Lutar & Rider debate public employee reps
Last month Lani Lutar (CEO, San Diego County Taxpayers Association) and yours truly debated the pension morass with two public employee labor union defenders. We were invited to speak before a hostile but largely civil audience — a small CA state convention of (mostly) retired county employees meeting at the Kona Kai Club.
All the usual points from both sides were brought up. I think we did fine, though (surprise!) few were convinced — though some older retirees under the less generous pensions understood our points.
The other side had PowerPoint slides they popped up on big screen as the debate progressed. It was the standard union playbook propaganda.
But two of their points were of particular interest.
1. The standard union pension apologist pitch is that “everything was fine until the market collapsed in 2008-09.” But one of our two opponents apparently lost that page from his playbook. As an official on the Orange County pension board, that’s a sensitive subject for him. He put up slides showing that over longer periods of time the pension funds have earned in excess of the 8% presumed rate of return by roughly 1% — a largely correct assertion (depending on the time frame selected). He tried to say the problem was underfunding — not investment returns.
And to no small degree he was right on both counts. I thanked him for putting to pasture the “stock market collapse” canard. I don’t think that was what his audience wanted to hear.
I went on to explain that the BIGGEST factor driving this problem was the RETROACTIVE pension increases — with no uptick in funding. These jumps created instant pension fund deficits — everywhere. I went on to assert that this shortcoming is GENERIC — found almost universally in public (and most private) “defined benefit” plans. This truism knows no geographic or political party bounds — it is a worldwide phenomenon. Hence the only viable solution is to take defined benefit plans “out behind the barn and kill ‘em with an axe.” (stolen and modified from P.J. O’Rourke’s PARLIAMENT OF WHORES)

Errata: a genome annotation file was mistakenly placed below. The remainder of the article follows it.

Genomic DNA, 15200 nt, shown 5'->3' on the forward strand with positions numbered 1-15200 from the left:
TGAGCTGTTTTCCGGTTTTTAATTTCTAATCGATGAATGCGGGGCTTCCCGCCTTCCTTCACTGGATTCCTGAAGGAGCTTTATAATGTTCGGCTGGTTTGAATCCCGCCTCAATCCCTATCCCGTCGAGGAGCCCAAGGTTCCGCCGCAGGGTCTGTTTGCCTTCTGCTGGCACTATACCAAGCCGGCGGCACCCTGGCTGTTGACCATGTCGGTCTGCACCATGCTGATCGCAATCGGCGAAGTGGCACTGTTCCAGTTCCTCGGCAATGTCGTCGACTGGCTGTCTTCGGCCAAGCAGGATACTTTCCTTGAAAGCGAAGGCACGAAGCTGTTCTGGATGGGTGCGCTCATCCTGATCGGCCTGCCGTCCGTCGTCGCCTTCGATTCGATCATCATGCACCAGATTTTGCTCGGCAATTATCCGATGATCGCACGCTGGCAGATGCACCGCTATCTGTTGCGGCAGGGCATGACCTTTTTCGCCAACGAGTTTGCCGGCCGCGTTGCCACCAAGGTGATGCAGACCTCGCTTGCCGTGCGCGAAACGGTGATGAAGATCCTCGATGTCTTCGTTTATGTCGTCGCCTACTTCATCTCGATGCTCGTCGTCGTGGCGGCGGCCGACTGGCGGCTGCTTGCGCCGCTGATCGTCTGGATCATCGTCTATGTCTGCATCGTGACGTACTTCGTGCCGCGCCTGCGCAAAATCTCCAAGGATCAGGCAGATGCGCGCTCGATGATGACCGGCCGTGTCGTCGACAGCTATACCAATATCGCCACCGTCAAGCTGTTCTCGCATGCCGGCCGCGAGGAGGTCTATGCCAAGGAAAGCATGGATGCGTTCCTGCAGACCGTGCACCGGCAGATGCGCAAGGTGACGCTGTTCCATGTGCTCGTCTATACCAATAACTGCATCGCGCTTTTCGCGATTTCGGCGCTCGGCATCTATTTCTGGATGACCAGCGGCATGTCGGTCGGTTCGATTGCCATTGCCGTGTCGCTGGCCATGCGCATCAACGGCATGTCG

2. The second pro-government employee point of interest is that local spending by government employees helps drive the economy (with the “proving” PowerPoint slides on screen). They used the hoary “multiplier” pitch that each dollar spent by a government employee creates three times (mas o menos) the economic activity. And both the speakers AND the audience were rather vociferous in insisting that this is a major reason to pay public employees well — and to hire more. Indeed, it might be said that this was their biggest point.
Of course, it’s the classic Broken Window Fallacy. As I pointed out, if the county employee booty were instead in the hands of the taxpayers, the same multiplier effect (if any) would occur. I think that galled them more than anything else we had to say.
Of course, if perchance you don’t know what the “Broken Window Fallacy” is, get thee to this objective link.
I also STRONGLY recommend the small, readable classic “Economics in One Lesson,” by Henry Hazlitt. This little gem details modern day examples of government broken window fallacies. It’s a fine “bathroom book,” as no chapter is longer than six pages, and each chapter is self contained.
Lani and I made few new friends, but we DID get to look at their playbook — giant, ugly warts and all.